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Sidney argues that a People’s liberty is a gift of nature and exists prior to any government (1683)

The English republican Algernon Sidney (1622-1683) distinguished between the “right of dominion” and the “right of liberty” and argued that the people’s liberty is prior to and takes precedence over the dominion of a king or prince:

… till the right of dominion be proved and justified, liberty subsists as arising from the nature and being of a man. Tertullian speaking of the emperors says, ab eo imperium a quo spiritus [Dominion comes from the same source as one’s spirit]; and we taking man in his first condition may justly say, ab eo libertas a quo spiritus [Liberty comes from the same source as one’s spirit]; for no man can owe more than he has received. The creature having nothing, and being nothing but what the creator makes him, must owe all to him, and nothing to anyone from whom he has received nothing. Man therefore must be naturally free, unless he be created by another power than we have yet heard of.

SECTION 33: The Liberty of a People is the gift of God and Nature.

If any man ask how nations come to have the power of doing these things, I answer, that liberty being only an exemption from the dominion of another, the question ought not to be, how a nation can come to be free, but how a man comes to have a dominion over it; for till the right of dominion be proved and justified, liberty subsists as arising from the nature and being of a man. Tertullian speaking of the emperors says, ab eo imperium a quo spiritus [Dominion comes from the same source as one’s spirit]; and we taking man in his first condition may justly say, ab eo libertas a quo spiritus [Liberty comes from the same source as one’s spirit]; for no man can owe more than he has received. The creature having nothing, and being nothing but what the creator makes him, must owe all to him, and nothing to anyone from whom he has received nothing. Man therefore must be naturally free, unless he be created by another power than we have yet heard of. The obedience due to parents arises from hence, in that they are the instruments of our generation; and we are instructed by the light of reason, that we ought to make great returns to those from whom under God we have received all. When they die we are their heirs, we enjoy the same rights, and devolve the same to our posterity. God only who confers this right upon us, can deprive us of it: and we can no way understand that he does so, unless he had so declared by express revelation, or had set some distinguishing marks of dominion and subjection upon men; and, as an ingenious person not long since said, caused some to be born with crowns upon their heads, and all others with saddles upon their backs. This liberty therefore must continue, till it be either forfeited or willingly resigned. The forfeiture is hardly comprehensible in a multitude that is not entered into any society; for as they are all equal, and equals can have no right over each other, no man can forfeit anything to one who can justly demand nothing, unless it may be by a personal injury, which is nothing to this case; because where there is no society, one man is not bound by the actions of another. All cannot join in the same act, because they are joined in none; or if they should, no man could recover, much less transmit the forfeiture; and not being transmitted, it perishes as if it had never been, and no man can claim anything from it.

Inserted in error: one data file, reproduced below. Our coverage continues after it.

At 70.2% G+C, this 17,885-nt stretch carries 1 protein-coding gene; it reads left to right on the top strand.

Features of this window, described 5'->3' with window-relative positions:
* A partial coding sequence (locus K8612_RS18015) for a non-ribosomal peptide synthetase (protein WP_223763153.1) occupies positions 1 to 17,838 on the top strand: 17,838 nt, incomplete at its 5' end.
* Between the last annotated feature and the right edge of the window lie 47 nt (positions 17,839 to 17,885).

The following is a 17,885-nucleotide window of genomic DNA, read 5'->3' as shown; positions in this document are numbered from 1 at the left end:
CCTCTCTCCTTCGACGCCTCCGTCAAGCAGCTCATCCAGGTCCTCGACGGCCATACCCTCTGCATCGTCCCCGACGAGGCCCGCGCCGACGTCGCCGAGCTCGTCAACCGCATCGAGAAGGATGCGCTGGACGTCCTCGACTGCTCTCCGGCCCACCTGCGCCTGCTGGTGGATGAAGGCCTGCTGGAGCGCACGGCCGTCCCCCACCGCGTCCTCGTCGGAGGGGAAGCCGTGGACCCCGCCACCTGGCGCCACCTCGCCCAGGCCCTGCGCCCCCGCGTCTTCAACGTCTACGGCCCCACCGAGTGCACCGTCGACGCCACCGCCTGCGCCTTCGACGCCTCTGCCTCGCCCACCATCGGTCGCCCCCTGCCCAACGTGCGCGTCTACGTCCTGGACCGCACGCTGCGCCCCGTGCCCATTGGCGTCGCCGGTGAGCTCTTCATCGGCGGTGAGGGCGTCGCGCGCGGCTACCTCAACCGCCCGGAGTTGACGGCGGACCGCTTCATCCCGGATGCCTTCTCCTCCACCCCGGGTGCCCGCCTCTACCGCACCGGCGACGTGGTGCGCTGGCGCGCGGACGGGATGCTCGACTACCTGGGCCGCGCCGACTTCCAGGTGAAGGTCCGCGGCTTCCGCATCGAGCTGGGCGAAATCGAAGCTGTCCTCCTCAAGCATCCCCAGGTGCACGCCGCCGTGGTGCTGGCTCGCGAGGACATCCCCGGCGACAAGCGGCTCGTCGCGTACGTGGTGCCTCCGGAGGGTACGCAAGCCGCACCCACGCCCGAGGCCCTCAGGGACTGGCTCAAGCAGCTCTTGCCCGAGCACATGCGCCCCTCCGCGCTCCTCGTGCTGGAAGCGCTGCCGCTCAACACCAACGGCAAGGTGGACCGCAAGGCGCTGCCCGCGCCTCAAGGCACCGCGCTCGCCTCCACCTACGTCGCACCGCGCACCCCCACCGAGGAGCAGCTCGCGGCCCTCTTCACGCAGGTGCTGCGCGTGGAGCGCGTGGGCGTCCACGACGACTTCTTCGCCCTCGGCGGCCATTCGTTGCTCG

’Twill be no less difficult to bring resignation to be subservient to our author’s purpose; for men could not resign their liberty, unless they naturally had it in themselves. Resignation is a publick declaration of their assent to be governed by the person to whom they resign; that is, they do by that act constitute him to be their governor. This necessarily puts us upon the inquiry, why they do resign, how they will be governed, and proves the governor to be their creature; and the right of disposing the government must be in them, or they who receive it can have none. This is so evident to common sense, that it were impertinent to ask who made Carthage, Athens, Rome or Venice to be free cities. Their charters were not from men, but from God and nature…

About this Quotation:

In these passages Algernon Sidney goes to the heart of the matter of the social contract justification of the state. In his view, each individual has a “right of liberty” which comes directly from God or Nature. The “right of dominion” say (of a king over a people), if it exists at all, is a derivative of the first which comes about by means of “forfeiture” or “willing resignation”. By “forfeiture” he means the unanimous agreement of people in a state of nature to hand over or surrender their rights to a sovereign power, which he rejects as “hardly comprehensible” among people with equal rights. By “willing resignation” he means the creation of an express contract or charter between the individual and his “governor” for expressly designed and limited purposes. In the absence of such a charter he mocks those who claim a broad “right of dominion” over others (like 17th century monarchs) because God has not clearly revealed his intention for some to rule over others by “set[ting] some distinguishing marks of dominion and subjection upon men [by] caus[ing] some to be born with crowns upon their heads, and all others with saddles upon their backs.” Thomas Jefferson was to make this same point in a letter he wrote to Roger Weightman in June 1826 shortly before he died.

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